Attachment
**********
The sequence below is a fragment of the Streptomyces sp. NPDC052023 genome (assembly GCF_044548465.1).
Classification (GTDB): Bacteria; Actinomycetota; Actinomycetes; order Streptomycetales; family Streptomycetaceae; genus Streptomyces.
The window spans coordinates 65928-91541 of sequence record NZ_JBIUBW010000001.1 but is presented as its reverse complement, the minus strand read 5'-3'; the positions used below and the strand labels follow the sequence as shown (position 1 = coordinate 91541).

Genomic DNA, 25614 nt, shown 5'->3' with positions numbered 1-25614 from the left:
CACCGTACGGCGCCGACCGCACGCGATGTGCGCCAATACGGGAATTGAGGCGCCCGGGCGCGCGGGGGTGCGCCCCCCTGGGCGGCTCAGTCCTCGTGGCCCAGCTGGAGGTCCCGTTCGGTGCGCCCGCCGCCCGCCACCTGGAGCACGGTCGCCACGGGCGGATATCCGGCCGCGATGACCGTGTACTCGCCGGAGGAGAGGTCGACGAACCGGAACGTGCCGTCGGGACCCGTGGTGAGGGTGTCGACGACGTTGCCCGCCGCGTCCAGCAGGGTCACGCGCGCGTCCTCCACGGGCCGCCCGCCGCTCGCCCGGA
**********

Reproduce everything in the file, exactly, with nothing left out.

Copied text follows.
The sequence below is a fragment of the Streptomyces sp. NPDC052023 genome (assembly GCF_044548465.1).
Classification (GTDB): Bacteria; Actinomycetota; Actinomycetes; order Streptomycetales; family Streptomycetaceae; genus Streptomyces.
The window spans coordinates 65928-91541 of sequence record NZ_JBIUBW010000001.1 but is presented as its reverse complement, the minus strand read 5'-3'; the positions used below and the strand labels follow the sequence as shown (position 1 = coordinate 91541).

Genomic DNA, 25614 nt, shown 5'->3' with positions numbered 1-25614 from the left:
CACCGTACGGCGCCGACCGCACGCGATGTGCGCCAATACGGGAATTGAGGCGCCCGGGCGCGCGGGGGTGCGCCCCCCTGGGCGGCTCAGTCCTCGTGGCCCAGCTGGAGGTCCCGTTCGGTGCGCCCGCCGCCCGCCACCTGGAGCACGGTCGCCACGGGCGGATATCCGGCCGCGATGACCGTGTACTCGCCGGAGGAGAGGTCGACGAACCGGAACGTGCCGTCGGGACCCGTGGTGAGGGTGTCGACGACGTTGCCCGCCGCGTCCAGCAGGGTCACGCGCGCGTCCTCCACGGGCCGCCCGCCGCTCGCCCGGA